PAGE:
The Life Cycle GX has the features I want. The belt drive is very smooth and quiet. Early in the morning I can ride and watch and listen to my TDF DVDs without having the volume so loud that I wake my wife. We can also carry on a conversation while I ride. For the first hour or so I noticed a subtle "tic" that seem to originate in the belt (not in phase with the pedals), but that resolved, so I suspect that something was stuck to the belt that eventually fell off. At one cadence I sense a subtle vibration that is not annoying. The magnets provide very steady and reproducible resistance which is adjustable, using a small lever that extends back from the handle bar post, in 20 small increments all the way to lock up .

The GX offers a wide range of front-to-back amd up-and-down adjustments for the seat and handlebars, and the seat post accepts other standard saddles. The up-and-down adjustments are in 1/2 inch increments, and the large knobs and locking mechanisms are robust and easy to use. (I marked the seat post with a felt pen so we can quickly set our different saddle heights.) I am 6'4" tall, and there is still six inches of seat post available for taller riders.

The computer is adequate and displays cadence, riding time, calories burned, and resistance level, the latter being important for on-the-fly specific changes in resistance because the printed scale is hidden by the bar stem unless I take my hands off the bars and sit upright. It will also accept input from a heart rate monitor which must be purchased separately.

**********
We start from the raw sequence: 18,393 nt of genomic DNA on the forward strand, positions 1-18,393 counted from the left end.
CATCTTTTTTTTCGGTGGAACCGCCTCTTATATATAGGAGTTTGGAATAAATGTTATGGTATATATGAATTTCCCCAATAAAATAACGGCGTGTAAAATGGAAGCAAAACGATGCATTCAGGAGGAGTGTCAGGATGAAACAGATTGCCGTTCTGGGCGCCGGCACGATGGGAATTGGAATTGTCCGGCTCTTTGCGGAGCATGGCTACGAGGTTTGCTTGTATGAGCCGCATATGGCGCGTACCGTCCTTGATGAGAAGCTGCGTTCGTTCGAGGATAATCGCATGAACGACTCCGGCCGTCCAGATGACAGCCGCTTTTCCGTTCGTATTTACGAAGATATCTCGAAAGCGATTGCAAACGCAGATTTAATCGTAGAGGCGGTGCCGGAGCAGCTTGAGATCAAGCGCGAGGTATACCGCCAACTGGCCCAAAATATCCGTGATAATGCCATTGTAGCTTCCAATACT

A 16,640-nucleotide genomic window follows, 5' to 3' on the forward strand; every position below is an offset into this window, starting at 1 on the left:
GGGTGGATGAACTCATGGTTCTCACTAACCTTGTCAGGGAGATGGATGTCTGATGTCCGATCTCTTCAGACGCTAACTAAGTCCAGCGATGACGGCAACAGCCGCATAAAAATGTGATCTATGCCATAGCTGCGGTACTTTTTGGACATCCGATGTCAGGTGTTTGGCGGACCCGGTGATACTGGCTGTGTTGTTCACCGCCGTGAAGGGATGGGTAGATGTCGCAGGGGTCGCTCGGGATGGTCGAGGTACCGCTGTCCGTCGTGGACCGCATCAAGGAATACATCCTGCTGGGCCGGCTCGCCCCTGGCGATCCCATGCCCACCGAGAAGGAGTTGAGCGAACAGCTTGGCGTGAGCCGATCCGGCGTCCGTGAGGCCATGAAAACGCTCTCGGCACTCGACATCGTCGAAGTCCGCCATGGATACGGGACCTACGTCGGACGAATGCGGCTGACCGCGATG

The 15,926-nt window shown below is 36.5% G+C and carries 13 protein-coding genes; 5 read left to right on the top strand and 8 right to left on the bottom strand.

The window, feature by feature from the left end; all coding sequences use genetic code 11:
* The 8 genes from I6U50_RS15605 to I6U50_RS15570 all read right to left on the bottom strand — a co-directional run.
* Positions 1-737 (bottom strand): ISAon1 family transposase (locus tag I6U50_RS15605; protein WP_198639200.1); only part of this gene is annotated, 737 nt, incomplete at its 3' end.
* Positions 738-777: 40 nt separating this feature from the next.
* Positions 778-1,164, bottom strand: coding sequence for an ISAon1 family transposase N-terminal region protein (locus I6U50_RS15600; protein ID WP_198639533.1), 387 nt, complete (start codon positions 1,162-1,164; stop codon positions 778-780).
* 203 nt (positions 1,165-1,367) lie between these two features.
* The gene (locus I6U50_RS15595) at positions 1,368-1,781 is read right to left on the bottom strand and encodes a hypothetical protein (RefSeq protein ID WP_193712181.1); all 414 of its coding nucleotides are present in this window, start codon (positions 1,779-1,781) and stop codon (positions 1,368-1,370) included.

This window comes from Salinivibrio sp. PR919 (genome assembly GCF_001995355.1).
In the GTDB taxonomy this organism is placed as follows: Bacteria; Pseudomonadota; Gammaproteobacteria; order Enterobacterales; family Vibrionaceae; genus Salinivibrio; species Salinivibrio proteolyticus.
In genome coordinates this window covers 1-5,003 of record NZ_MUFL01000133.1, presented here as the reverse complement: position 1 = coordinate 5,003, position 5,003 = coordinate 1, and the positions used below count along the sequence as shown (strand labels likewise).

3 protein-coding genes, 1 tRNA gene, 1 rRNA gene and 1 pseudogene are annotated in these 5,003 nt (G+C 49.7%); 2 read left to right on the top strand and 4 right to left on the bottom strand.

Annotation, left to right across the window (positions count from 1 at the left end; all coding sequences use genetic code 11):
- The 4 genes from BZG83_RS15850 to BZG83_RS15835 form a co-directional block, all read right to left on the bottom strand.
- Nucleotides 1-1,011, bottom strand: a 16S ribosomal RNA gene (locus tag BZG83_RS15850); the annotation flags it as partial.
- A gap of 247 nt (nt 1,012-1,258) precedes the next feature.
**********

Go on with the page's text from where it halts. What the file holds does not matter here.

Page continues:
The unit is solid and stable, and I have no qualms about standing and pedaling. I have not detected any creaks or rattles in the frame, although I need to turn the knob for the front/back adjustment of the handlebar quite tight to prevent any movement there. At 111 pounds, it is lighter than some other brands, and I can easily roll it around the house. We both appreciate the low step-through height. To my eye the handlebar is minimally turned to the left, a deviation I noted on two separate units, so I suspect the welding jig is slightly out of alignment, something that would only be noted by a very fussy person like me.

The unit requires minimal assembly out of the box. Unlike some other brands, the flywheel is already attached. Turn a few bolts to attach the transverse legs, drop in the seat and handlebars post, insert the computer, and the unit is ready to ride.

Even though the positions of the seat and handlebar can be adjusted, this is not a machine designed to simulate a regular bike except maybe a track bike. There is no freewheeling, there is no sound of the chain going over the gears, and resistance does not increase with faster cadence.

The online price does not seem to vary between different sellers. I was about to order online, but luckily I stopped into an athletic equipment store in another town where they had the unit on sale for nearly $200 less than the usual advertised price, so even with state tax I paid less than I had anticipated. The store also provides on site service for the length of the warranty, a big plus for me.

I previously used a trainer with my bike attached, but I much prefer this new setup.
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on June 19, 2017
Love this bike. use it at the gym and really use it at home too.
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on September 22, 2016